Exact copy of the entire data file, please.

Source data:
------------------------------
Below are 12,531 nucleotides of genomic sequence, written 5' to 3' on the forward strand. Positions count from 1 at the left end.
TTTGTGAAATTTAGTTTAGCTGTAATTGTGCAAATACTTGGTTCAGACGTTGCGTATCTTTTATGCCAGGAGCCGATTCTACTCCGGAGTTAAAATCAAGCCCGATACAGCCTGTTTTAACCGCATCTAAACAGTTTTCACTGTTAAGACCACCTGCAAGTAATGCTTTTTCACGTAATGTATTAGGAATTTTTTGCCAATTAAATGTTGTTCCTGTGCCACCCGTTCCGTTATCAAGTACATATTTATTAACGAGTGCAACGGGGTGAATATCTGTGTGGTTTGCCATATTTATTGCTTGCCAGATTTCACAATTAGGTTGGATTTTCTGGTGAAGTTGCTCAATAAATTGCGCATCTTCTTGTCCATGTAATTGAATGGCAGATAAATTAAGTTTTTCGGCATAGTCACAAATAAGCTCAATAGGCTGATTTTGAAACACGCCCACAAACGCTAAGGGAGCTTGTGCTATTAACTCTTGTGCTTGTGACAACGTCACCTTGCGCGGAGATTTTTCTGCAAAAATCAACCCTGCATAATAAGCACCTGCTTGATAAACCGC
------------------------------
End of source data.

Below are 12,531 nucleotides of genomic sequence, written 5' to 3' on the forward strand. Positions count from 1 at the left end.
TTTGTGAAATTTAGTTTAGCTGTAATTGTGCAAATACTTGGTTCAGACGTTGCGTATCTTTTATGCCAGGAGCCGATTCTACTCCGGAGTTAAAATCAAGCCCGATACAGCCTGTTTTAACCGCATCTAAACAGTTTTCACTGTTAAGACCACCTGCAAGTAATGCTTTTTCACGTAATGTATTAGGAATTTTTTGCCAATTAAATGTTGTTCCTGTGCCACCCGTTCCGTTATCAAGTACATATTTATTAACGAGTGCAACGGGGTGAATATCTGTGTGGTTTGCCATATTTATTGCTTGCCAGATTTCACAATTAGGTTGGATTTTCTGGTGAAGTTGCTCAATAAATTGCGCATCTTCTTGTCCATGTAATTGAATGGCAGATAAATTAAGTTTTTCGGCATAGTCACAAATAAGCTCAATAGGCTGATTTTGAAACACGCCCACAAACGCTAAGGGAGCTTGTGCTATTAACTCTTGTGCTTGTGACAACGTCACCTTGCGCGGAGATTTTTCTGCAAAAATCAACCCTGCATAATAAGCACCTGCTTGATAAACCGC